Heidfeld, Sutil, still hopeful for F1 future

Two well-known German drivers on Tuesday said they have not given up on F1.

2011 was Nick Heidfeld’s twelfth consecutive season on the grid, but the 34-year-old former Williams, BMW and Renault driver has been left without a seat for 2012. He will race at the fabled 24 hour Le Mans race this year but on Tuesday said he still hopes to be involved in F1.

“Of course I’ve been trying to get a seat,” Heidfeld said on Austrian television Servus TV, “but we all know that it’s not easy at the moment, with money playing a big role. I’ve been there for many years, it was a great time, but I would still like to be involved for a bit longer.”

Also forced onto the sidelines in 2012 is Adrian Sutil, the former Force India driver who has vowed to fight his new conviction for grievous bodily harm.

“The plan, very clearly, is Formula One,” he insisted on Tuesday. “This is a new situation for me, but I’m motivated. Maybe I am having to have a short break, but it could be over very quickly if any opportunities open up.

“I’m hopeful,” the 29-year-old admitted. “It’s always difficult to make plans in this business, but I would like to come back in 2013 with a very good team. It’s a shame for me that I will probably not be there at the start in Melbourne, but hopefully one way or another I will (be back) in the course of the year.”


FIA says no to top teams’ test plans

The FIA has stepped in to prevent Red Bull and Ferrari from modifying the end of their pre-season preparations for the 2012 season.

With the last Barcelona test scheduled for Thursday through Sunday this week, both top teams decided to shift their programmes by a day – meaning they would instead run between Friday and Monday. It is believed Ferrari wants more time to manufacturer new parts, while Red Bull is keen to run some components more privately.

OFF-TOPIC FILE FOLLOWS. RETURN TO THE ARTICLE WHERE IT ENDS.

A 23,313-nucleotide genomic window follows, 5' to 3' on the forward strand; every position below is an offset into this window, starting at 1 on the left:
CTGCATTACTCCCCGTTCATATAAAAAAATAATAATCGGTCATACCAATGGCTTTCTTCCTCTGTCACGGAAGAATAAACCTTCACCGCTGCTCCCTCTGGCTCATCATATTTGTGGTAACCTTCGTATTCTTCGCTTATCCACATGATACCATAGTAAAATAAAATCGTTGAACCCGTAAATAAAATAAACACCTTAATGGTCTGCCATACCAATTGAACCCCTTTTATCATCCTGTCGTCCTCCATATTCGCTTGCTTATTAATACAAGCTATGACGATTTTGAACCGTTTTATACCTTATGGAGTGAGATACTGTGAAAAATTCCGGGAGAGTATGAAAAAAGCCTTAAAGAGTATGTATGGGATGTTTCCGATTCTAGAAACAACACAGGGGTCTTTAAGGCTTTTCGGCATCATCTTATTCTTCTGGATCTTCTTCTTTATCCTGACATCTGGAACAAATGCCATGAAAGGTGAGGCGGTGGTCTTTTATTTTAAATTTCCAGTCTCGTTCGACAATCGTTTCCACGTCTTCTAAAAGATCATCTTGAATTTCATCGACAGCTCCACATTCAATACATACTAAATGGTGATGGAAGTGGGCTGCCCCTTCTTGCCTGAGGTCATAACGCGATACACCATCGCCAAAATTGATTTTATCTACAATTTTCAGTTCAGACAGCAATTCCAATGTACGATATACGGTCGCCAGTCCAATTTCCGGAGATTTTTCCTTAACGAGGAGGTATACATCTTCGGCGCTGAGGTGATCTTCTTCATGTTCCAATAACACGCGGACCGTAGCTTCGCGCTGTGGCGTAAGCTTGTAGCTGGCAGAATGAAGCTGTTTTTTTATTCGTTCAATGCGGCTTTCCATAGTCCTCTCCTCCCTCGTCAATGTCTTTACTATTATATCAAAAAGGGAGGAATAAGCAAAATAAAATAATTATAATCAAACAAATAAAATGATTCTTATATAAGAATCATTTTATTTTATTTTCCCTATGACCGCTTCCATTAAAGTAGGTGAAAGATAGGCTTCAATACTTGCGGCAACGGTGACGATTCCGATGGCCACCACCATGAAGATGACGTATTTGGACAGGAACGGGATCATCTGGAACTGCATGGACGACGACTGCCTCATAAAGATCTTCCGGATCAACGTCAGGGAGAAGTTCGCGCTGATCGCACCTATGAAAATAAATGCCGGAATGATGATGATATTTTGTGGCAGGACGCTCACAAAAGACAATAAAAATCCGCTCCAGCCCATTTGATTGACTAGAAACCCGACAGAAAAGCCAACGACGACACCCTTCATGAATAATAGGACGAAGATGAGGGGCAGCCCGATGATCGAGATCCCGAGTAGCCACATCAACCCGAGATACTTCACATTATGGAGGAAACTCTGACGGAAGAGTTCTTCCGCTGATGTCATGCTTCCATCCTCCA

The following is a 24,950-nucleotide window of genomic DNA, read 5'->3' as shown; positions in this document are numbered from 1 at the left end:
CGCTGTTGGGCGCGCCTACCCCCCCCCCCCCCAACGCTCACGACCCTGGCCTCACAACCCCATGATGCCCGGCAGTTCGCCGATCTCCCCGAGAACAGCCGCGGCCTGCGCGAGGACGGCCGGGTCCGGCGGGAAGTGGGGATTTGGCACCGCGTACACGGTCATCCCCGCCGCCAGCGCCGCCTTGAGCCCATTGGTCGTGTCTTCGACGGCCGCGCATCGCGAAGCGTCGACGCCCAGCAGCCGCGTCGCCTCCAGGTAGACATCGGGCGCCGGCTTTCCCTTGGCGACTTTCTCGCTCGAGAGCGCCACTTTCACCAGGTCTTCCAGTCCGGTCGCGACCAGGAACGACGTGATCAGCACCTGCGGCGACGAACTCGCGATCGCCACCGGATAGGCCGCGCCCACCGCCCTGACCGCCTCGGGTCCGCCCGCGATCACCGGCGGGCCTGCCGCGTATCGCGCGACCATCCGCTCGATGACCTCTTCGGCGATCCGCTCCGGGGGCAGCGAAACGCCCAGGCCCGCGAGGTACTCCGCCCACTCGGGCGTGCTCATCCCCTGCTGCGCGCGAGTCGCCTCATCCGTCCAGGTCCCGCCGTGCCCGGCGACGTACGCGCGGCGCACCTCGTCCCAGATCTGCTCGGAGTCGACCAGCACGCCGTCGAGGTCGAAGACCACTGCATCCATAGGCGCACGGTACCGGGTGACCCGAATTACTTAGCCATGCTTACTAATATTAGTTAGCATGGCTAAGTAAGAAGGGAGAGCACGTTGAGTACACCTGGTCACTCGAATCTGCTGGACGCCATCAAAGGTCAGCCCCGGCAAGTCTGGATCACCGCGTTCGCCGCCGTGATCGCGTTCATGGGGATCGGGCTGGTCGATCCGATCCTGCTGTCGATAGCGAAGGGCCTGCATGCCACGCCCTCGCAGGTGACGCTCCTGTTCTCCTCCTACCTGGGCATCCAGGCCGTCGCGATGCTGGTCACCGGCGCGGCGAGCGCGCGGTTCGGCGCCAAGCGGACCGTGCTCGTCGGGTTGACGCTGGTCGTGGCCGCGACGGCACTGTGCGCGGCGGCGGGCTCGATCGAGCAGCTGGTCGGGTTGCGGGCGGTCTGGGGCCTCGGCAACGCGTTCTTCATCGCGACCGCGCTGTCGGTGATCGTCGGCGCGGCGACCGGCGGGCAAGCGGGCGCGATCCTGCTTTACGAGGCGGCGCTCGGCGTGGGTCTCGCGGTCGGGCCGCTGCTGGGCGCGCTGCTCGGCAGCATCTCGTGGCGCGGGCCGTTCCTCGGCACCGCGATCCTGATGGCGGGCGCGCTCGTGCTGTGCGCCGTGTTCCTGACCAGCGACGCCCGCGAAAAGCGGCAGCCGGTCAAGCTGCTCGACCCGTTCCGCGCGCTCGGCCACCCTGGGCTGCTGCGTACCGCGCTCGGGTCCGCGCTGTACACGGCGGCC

But on Tuesday, Red Bull released its test schedule confirming it has “reverted back to its original testing dates” between Thursday and Sunday. Ferrari followed suit, explaining that the change is because of a “new clarification” of the testing rules “sent to the teams late yesterday evening”.

The FIA apparently told the teams that running on Monday 5 March is not allowed because it is too close to Melbourne.


Vergne: ‘Impossible’ to make friends in F1

Relations remain cool in the Toro Rosso garage, but rookie Jean-Eric Vergne is not expecting to be friends with any of his other rivals in 2012.

The Frenchman said recently that although he and Toro Rosso teammate Daniel Ricciardo may be fighting it out for a 2013 Red Bull seat, they need to work together to push the Faenza based team forwards this year. But outside the Toro Rosso garage, 21-year-old Vergne is not hoping to make friends in F1.

“With Daniel and I it’s going well, we’ve known each other for a long time,” he told the L’Equipe sports daily. “He is someone I get along well with and it’s a pleasure to work with (him).

“We can be friends, but otherwise it’s impossible to be friends with the F1 drivers — unless you know you will be always in first place with the best car. For me, it’s inconceivable to be friends with someone you want to beat.”


Top team or nothing for 2013 warns Webber

Mark Webber has warned he will quit F1 if he cannot find a top seat for 2013.

The 35-year-old Australian is the only prominent member of the leading Red Bull team who does not currently have a contract beyond this season. It is rumoured Dr Helmut Marko wants to replace him for 2013 with either Daniel Ricciardo or Jean-Eric Vergne, triggering rumours Webber could be a potential replacement for Felipe Massa at Ferrari.

“The only possibility is if Massa decides to leave Ferrari, or Ferrari decides to leave Massa. There could maybe be an opening there,” 1980 world champion Alan Jones told GMM.

But if Red Bull and Ferrari both pass up Webber, his options for 2013 appear limited.

“I’d need something competitive,” Webber told the Australian news agency AAP on Tuesday.

He warned that he would not consider sliding down the grid to a less competitive team.

“It’s pretty clear that I’ve earned my stripes on the way through so I won’t be doing that on the other side — going the other way,” said Webber. “Being competitive, being at the front, is certainly a big, big factor of me staying very hungry and motivated.”